SFO Closes Weavering Case, Declines To Press Charges

Sep 8 2011 | 8:58am ET

The U.K.’s Serious Fraud Office has called off an investigation into the collapsed hedge fund Weavering Capital and has declined to press charges against two senior employees.

The London-based fund run by Magnus Peterson went into liquidation in March 2009 and the SFO arrested Peterson and another senior Weavering employee, Edward Platt, but has now decided not to press charges.

Weavering's principal Cayman Islands hedge fund, the Weavering Macro Fixed Income Fund, claimed to manage assets worth over US$530 million but went into liquidation in March 2009 after it was unable to meet redemptions. An internal probe found that the Cayman fund's only asset was a US$637 million swap agreement with a company controlled by Weavering itself.

Earlier this year, a Cayman Islands court fined two directors of the fund (Peterson’s brother and stepfather) US$111 million each, finding them guilty of willful neglect of duty. Peterson himself is being sued for fraud and breach of duty—his five-week trial is scheduled to begin in the High Court on October 10, 2011.

In a statement, Geoffrey Bouchier of MCR, the Joint Liquidators of Weavering Capital, expressed dismay at the SFO’s action:
 
"The SFO's decision to discontinue its investigation into the actions of Magnus Peterson and Edward Platt comes as a shock and is deeply disappointing to Weavering's investors and creditors."
 
Jones Day partner Barnaby Stueck, who is leading the civil case against Magnus Peterson and others, said:
 
"The SFO’s decision is particularly surprising given the weight of evidence, the proximity of the civil trial and the fact that, in related proceedings, a Cayman Islands judge has already found that Mr Peterson defrauded Weavering's investors.
 
"It has caused investors to raise serious questions about the ability and will of British prosecuting authorities to bring criminal charges in substantial fraud cases, which can only be damaging to the City's position as a centre of international finance.”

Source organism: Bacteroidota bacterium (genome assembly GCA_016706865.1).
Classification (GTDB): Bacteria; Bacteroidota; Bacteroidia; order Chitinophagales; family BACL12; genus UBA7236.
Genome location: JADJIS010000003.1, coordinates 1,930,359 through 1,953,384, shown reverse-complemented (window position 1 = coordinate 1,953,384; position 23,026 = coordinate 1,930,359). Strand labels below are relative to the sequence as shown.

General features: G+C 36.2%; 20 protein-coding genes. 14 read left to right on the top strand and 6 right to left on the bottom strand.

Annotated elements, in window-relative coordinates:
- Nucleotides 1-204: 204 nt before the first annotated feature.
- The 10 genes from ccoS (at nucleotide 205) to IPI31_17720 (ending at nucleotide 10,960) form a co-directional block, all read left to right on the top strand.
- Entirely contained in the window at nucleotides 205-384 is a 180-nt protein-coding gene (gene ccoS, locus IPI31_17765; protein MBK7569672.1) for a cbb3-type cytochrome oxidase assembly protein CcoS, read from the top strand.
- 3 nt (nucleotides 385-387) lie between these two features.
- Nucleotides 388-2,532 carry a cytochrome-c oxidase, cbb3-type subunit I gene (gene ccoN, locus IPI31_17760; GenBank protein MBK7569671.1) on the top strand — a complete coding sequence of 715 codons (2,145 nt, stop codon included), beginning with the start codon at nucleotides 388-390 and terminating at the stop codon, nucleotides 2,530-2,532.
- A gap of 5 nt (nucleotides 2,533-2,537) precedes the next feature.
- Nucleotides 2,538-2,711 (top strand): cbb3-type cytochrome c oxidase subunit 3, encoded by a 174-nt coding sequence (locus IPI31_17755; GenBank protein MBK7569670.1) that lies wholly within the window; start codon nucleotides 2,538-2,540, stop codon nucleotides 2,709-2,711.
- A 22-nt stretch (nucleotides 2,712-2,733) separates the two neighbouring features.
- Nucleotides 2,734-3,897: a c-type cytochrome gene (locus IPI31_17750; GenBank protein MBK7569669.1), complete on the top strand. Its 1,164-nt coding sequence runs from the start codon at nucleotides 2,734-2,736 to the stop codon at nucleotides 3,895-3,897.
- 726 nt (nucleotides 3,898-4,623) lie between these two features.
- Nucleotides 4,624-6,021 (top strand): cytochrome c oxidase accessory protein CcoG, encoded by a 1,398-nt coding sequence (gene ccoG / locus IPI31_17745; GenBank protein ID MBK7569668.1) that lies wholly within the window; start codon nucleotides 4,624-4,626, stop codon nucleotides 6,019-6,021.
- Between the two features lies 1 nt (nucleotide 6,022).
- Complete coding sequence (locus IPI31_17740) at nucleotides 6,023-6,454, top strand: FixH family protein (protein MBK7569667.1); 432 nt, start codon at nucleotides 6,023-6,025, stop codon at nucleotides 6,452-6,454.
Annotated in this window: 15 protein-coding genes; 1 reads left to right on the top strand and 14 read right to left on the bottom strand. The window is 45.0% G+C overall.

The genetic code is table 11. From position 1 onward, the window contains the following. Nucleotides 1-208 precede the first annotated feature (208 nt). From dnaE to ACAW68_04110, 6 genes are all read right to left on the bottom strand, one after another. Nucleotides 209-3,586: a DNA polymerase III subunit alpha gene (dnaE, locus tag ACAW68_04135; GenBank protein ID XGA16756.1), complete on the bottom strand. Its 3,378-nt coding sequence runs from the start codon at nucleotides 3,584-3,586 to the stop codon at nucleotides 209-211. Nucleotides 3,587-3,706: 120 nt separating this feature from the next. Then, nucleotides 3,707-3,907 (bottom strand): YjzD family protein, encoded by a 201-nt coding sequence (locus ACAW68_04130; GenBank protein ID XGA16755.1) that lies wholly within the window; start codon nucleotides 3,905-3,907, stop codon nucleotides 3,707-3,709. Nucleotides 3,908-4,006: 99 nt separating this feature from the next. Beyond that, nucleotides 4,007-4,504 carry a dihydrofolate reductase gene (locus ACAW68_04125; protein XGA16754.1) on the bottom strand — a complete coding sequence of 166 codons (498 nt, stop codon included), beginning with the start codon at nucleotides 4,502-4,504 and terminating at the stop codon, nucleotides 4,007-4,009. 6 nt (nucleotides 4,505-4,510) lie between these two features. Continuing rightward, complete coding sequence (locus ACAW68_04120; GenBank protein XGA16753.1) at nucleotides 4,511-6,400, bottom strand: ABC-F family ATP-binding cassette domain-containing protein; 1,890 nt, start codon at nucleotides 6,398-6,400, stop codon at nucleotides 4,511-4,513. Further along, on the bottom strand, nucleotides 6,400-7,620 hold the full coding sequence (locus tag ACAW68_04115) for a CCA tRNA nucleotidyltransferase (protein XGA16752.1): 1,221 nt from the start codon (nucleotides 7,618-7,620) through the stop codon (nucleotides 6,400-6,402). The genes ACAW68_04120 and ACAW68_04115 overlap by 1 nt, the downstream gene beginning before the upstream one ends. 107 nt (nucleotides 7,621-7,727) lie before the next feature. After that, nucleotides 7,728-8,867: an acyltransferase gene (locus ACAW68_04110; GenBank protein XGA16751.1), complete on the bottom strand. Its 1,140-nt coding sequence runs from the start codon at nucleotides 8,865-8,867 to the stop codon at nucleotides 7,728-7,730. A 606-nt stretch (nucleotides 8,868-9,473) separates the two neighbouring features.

Stueck vowed that Weavering investors would do “everything possible to ensure a criminal prosecution takes place.”
 


In Depth

Whisky Business: The Ultimate Liquid Alternative Investment

Sep 15 2014 | 7:02am ET

David Robertson knows his single-malt whisky—he was the Master Distiller at the...

Lifestyle

Hedgies Rock Out For Children's Charity

Sep 15 2014 | 8:40am ET

It's that time of year again—when hedgies trade in their spreadsheets for guitars...

Guest Contributor

The Cult of Loss Aversion: A Call to Rethink Risk in Global Macro Investing

Sep 4 2014 | 5:45am ET

In the wake of a traumatic loss, whether it is financial or personal, it is just...

 

Editor's Note

    Get A Sneak Peak Of The Alpha Pages

    Aug 25 2014 | 11:21am ET

    As many of you know, FINalternatives was recently acquired by the owners of Futures magazine, a firm called The Alpha Pages LLC. Today marks the soft-launch of a new sister site for both publications. As its name suggests, The Alpha Pages will cover all types of alternative investments, going far beyond the more well-known ones such as hedge funds and private equity. Read more…

 

Futures Magazine

July/August 2014 Cover

In search of the ‘new normal’ at the Fed

The Federal Reserve keeps baby-stepping toward a “normalization” of monetary policy. But just what is normal?

The Alpha Pages

TAP July/August 2014 Cover

The Alpha Pages Interview: Senator Rand Paul

Senator Paul sat down in the debut series of the Alpha Pages Interview to discuss the broken tax code, regulation surrounding Bitcoin, and his plans for the 2016 Presidential election.